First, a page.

On the distributed side, what’s really amazing is that we can have BI analysts, data quality analysts using Presto and Hive to get really quick. Especially Presto is getting really quick responses from some of their data in an interactive way on a separate cluster for me, on Spark writing machine learning applications again on top of the exact same data.

On the subside, you can see also that having Presto or mainly Presto but also with Spark, you can get to the visualization playing Zeppelin through Qubole also.

On the single-server side, I talked a little about it before but we have machine images that we share as a team that allows us to have all of the standard Python libraries you’re using for machine learning, and Jupyter Notebooks for visualization. You could add R and things like that for some analysts as well.

Again, when you’re going to provision your own hardware, there’s no big apps barrier to getting the software you want installed. All of this comes really well packaged. There are kind of three prongs to really operating efficiently in this environment. One is tooling. So if I’m going to be spinning up clusters all the time, having something like Qubole to make it easier, it’s great we worked with EMR for a while and it was nice for a transient cluster, or when I’d know exactly how many nodes I need and I want to speed up on cluster, do a bunch of stuff, pull it down.

It doesn’t work well for the ad-hoc use case which you don’t want to get up in the morning and go on to EMR and say, “Okay, does anyone else have a cluster app? If they do, how could I share it with them? Am I going to have to go talk to them or something or just jump on it and butt heads with their jobs?”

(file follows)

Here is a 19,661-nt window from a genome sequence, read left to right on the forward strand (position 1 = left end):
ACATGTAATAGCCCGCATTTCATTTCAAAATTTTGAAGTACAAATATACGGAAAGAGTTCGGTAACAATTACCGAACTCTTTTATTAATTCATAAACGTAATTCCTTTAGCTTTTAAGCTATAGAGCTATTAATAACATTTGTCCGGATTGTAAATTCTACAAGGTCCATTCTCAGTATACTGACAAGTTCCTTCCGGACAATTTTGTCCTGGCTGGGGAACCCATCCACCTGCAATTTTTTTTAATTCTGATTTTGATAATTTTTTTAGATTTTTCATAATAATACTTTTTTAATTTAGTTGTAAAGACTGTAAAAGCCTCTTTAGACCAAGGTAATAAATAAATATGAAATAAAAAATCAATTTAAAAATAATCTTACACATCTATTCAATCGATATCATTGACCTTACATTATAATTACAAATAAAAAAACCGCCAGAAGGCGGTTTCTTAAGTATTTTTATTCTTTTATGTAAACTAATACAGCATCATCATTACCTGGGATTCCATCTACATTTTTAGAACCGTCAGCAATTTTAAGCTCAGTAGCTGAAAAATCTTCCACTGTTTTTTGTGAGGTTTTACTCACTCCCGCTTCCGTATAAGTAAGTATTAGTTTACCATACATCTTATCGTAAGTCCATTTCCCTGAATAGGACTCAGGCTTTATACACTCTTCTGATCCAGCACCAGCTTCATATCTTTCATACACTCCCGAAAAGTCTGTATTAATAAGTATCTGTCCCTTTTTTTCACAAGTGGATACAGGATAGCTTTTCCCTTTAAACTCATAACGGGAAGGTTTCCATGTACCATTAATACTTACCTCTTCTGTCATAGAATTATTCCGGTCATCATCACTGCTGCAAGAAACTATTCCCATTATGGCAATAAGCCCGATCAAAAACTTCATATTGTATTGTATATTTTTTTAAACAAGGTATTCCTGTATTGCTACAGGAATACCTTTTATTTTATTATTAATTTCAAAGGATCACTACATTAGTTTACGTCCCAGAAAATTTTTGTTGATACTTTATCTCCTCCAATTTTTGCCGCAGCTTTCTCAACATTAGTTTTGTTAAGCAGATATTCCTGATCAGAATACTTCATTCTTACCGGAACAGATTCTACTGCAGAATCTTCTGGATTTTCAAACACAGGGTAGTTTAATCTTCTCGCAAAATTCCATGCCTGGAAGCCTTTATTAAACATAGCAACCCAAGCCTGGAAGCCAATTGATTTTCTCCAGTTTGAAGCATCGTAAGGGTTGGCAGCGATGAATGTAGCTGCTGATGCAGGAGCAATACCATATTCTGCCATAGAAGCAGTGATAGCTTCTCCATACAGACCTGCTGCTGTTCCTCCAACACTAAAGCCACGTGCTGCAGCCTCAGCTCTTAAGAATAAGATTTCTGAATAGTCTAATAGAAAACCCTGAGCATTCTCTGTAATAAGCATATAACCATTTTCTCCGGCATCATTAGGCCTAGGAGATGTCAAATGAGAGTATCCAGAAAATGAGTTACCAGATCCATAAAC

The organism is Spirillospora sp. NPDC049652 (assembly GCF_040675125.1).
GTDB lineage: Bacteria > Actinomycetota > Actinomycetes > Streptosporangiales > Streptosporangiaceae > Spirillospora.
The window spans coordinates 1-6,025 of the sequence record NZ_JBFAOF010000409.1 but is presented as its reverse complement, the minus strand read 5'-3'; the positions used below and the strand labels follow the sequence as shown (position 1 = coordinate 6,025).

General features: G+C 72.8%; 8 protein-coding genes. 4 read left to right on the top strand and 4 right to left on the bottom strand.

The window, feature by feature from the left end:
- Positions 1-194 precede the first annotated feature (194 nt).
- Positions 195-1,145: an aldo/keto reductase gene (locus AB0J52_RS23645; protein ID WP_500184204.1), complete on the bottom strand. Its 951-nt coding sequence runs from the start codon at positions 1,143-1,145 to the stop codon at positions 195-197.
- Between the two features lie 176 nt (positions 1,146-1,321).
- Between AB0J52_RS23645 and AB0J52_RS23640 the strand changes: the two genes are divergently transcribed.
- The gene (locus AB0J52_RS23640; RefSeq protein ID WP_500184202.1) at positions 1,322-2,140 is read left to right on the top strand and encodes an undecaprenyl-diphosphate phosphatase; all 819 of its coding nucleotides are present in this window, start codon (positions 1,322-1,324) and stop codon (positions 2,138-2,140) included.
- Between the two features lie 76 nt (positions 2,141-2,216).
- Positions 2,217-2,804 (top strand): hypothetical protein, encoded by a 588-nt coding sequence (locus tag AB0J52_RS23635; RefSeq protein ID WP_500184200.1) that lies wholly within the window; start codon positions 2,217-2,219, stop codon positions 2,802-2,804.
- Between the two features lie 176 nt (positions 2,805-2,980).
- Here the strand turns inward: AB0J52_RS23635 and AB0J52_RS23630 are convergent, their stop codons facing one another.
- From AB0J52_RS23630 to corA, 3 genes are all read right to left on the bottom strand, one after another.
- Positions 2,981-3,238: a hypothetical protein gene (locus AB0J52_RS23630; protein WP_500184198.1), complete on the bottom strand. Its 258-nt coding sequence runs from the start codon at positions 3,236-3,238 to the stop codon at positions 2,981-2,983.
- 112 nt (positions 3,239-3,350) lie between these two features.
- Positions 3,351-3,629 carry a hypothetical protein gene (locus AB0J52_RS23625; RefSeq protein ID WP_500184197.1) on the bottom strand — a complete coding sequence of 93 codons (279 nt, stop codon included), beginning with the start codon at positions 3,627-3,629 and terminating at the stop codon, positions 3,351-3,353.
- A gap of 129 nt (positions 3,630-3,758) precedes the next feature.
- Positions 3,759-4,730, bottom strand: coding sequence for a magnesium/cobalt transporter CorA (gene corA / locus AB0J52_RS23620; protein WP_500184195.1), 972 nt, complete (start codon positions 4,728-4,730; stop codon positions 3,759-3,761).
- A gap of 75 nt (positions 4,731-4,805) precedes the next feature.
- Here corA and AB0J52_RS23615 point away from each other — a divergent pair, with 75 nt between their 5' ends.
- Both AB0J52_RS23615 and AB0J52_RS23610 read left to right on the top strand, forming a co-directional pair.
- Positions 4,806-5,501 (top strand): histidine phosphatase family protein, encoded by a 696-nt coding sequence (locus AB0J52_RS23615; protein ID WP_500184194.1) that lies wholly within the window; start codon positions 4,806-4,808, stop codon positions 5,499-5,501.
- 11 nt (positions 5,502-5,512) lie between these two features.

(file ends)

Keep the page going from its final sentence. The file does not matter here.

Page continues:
Qubole takes care of that. We’ve talked about using machine images for a single-server computing. It makes it so, in certainty, analyst and data scientist who don’t really want to know much about installing software. You can pre-package a lot of that for them. In addition, on education standpoint, personally I have spent a lot of time while migrating to the cloud. Learning as much as I can about distributed computing, learning as much as I can about Spark and Spark internals. Also looking at the landscape of services that that are out there and offered and really just it kind of takes a personal commitment I think to really wanting to learn about distributed computing and operating in the cloud. In the end, nothing really beats more computer science education. Data scientists and analysts just learning about software development best practices, learning about ops is really useful to me and to our team. We finally experience and– Our team had a hard cut-off where while we were transitioning to the cloud at one point, we decided, okay, now all of our data is going to be an S3 and no one’s using on-premise computer anymore.

That was probably the best thing to happen to any of us in terms of learning, and we still had to support a product which was challenging but being forced in the deep end was the way to go for us. Sitting around for a year with maybe some option to use some cloud services can be useful for a lot of teams, but sometimes jumping right in and getting hands-on is really useful.